________________ CM . . . . Volume XII Number 11 . . . . February 3, 2006


Amazing Animal Adventures in the Desert. (Going Wild).

Brian Keating.
Calgary, AB: Fifth House, 2005.
48 pp., pbk. & cl., $14.95 (pbk.), $19.95 (cl.).
ISBN 1-894856-72-4 (pbk.), ISBN 1-894856-71-6 (cl.).

Subject Heading:
Desert animals-Juvenile literature.

Grades 4-8 / Ages 9-13.

Review by Gillian Richardson.

***½  /4


Night is fantastic, but dawn on the desert is beautiful, too. The temperature is cool, so it's a great time for birds to broadcast their presence. Birds perform a dawn chorus everywhere in the world, even in the desert where there aren't many bird species. Birdcalls travel the farthest at this time. The humidity at dawn, when there's no wind to blow it away and no sun to burn it away, acts as a transmitter to help the sound of the bird permeate farther across the desert environment. When the sun is coming up, I find it so exciting to lie in my tent and listen to the desert wake up. It's a polite awakening, unlike a profound tropical forest wake-up. It's clean, it's clear, it's crisp and it's the desert at its best.


In the third title of the “Going Wild” series, Keating offers young readers a glimpse into various kinds of desert environments to examine the way desert dwellers share special physical and behavioural adaptations. He describes visits to desert areas of Arizona, Baja, Utah, the southern prairies, Namibia, Australia and Zimbabwe, as well as the Okavango Delta in the Kalahari desert, and Somerset Island in Canada's Arctic.

     As in previous books, Keating uses a comfortable conversational style to share personal experiences while presenting fascinating facts. He shows how whale baleen works while examining a piece washed up on the Baja shore, marvels at shovel-nosed lizards sinking into the Namib desert sand, takes a bug's eye view of Arctic tundra life forms thriving on soil-level warmth and enjoys cackling pink parrots that hang by their feet from telephone lines in Australia's Simpson Desert. Conservation projects are a focus for Keating, the Director of Calgary Zoo's Conservation Outreach Program: he mentions research in the Kalahari, whale studies in Baja lagoons, and the care that is needed to preserve fragile soil structures in the Utah desert. The final chapter describes wildlife restoration initiatives in Zimbabwe when drought put an end to traditional cattle ranching.

     Each chapter is presented with an attractive text/photo layout, and includes captions, fact boxes, Brian's Notes and a vocabulary definition box, Say the Word!. This last feature frees the author to use a natural scientific tone with occasional challenging language in context without talking down to the young audience: eg. "The asphalt held in the heat during the day and dissipated it during the evening."... dissipated: released or dispersed. This combines well with kid-friendly comparisons such as "fuzzy gold balls with pencil legs" (red knot chicks in the Arctic), and the welwitschia plant in Namib that looks "like a pile of trash on the desert floor." I found a tendency to overuse the word 'exciting' creeping in, however, along with some passive constructions that slow the reading in spots, eg. "There are some animals that are specifically adapted........"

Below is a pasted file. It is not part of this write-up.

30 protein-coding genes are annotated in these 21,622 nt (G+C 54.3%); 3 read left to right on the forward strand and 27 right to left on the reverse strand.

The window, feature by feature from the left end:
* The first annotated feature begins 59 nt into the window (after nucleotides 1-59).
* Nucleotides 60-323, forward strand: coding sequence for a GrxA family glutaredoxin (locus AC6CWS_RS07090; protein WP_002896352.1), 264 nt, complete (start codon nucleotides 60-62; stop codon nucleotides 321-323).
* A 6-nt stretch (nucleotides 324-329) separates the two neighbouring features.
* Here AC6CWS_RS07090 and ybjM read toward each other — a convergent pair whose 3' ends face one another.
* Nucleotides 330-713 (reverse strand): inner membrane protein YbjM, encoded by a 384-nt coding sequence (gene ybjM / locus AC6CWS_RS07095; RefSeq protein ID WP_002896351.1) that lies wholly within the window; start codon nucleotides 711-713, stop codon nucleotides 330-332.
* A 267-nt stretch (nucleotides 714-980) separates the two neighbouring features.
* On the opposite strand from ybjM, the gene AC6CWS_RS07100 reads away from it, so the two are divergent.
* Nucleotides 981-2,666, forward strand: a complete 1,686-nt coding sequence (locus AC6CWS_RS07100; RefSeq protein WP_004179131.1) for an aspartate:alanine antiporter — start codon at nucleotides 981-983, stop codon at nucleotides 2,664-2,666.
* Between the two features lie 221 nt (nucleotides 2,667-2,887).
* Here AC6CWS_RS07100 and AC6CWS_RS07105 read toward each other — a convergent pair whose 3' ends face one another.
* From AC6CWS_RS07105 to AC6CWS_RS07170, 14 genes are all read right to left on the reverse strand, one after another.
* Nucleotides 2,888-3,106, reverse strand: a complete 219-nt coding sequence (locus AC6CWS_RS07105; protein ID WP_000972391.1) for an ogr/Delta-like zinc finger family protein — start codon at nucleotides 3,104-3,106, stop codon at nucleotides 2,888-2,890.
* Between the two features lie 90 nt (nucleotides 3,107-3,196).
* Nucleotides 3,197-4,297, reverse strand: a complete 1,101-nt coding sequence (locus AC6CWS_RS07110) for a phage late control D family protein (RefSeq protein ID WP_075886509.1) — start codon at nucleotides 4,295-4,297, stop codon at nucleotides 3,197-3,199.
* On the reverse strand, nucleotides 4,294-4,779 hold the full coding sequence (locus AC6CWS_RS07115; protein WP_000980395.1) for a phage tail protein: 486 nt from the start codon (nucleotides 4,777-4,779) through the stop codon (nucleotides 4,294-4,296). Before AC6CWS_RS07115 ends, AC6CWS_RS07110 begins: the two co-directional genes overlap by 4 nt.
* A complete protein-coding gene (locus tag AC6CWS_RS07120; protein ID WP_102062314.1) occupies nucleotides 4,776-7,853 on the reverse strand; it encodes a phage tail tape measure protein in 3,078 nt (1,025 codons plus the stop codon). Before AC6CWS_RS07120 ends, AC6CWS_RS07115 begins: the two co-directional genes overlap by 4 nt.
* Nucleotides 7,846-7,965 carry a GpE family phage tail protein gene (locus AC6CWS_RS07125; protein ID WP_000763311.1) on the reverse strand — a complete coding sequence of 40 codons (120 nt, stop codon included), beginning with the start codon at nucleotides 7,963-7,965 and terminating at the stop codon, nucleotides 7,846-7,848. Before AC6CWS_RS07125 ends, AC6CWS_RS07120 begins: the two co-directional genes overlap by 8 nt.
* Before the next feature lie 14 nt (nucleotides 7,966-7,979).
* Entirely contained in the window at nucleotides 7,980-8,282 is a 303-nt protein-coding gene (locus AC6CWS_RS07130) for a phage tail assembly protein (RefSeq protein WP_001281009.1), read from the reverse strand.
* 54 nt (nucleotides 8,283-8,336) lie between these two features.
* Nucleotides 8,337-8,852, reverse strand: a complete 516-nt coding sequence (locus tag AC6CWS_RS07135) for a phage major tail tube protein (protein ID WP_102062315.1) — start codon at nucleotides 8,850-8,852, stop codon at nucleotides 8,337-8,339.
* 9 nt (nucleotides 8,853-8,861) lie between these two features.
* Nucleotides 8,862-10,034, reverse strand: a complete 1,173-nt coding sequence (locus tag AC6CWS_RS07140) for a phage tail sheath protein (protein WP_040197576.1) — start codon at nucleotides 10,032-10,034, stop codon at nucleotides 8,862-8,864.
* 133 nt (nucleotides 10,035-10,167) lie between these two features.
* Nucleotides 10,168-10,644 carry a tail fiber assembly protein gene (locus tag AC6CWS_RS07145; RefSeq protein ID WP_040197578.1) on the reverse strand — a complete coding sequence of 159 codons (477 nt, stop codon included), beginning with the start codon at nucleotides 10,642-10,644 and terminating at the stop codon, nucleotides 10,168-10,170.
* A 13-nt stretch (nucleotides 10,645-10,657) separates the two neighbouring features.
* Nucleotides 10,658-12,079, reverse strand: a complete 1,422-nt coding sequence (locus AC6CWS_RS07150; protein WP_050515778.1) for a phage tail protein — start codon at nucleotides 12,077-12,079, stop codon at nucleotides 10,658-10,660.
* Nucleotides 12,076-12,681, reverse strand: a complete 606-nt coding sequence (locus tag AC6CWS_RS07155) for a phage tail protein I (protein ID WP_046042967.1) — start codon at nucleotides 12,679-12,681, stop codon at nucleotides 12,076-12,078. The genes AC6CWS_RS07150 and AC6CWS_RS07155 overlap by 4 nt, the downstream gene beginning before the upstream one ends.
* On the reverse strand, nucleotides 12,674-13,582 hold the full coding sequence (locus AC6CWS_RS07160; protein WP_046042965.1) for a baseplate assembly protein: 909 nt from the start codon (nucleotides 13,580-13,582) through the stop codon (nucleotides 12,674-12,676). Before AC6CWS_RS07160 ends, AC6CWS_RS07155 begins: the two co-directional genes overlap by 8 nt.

Chapter headings are intriguing, as they were in the first book in the series. Who wouldn't be tempted to find out what's meant by "Like Toothpaste from the Sand" or "Upside-down Galahs Down Under"? An activity provides an extra challenge to the reader to imagine and draw his idea of the perfect desert animal. This invitation ("Now, it's your turn......") might be better positioned at the end of the book after the reader has read about the "amazing ways ... animals have managed to survive in such a harsh environment." A free Teacher's Guide is available from the publisher's website.

     Each of the books in this series has brought vivid glimpses of often remote corners of the world to the attention of young readers. They can satisfy the curiosity Keating arouses with further research using the list of resources at the end of the book.

Highly Recommended.

Gillian Richardson, a freelance writer and former teacher-librarian, lives in BC.


To comment on this title or this review, send mail to cm@umanitoba.ca.

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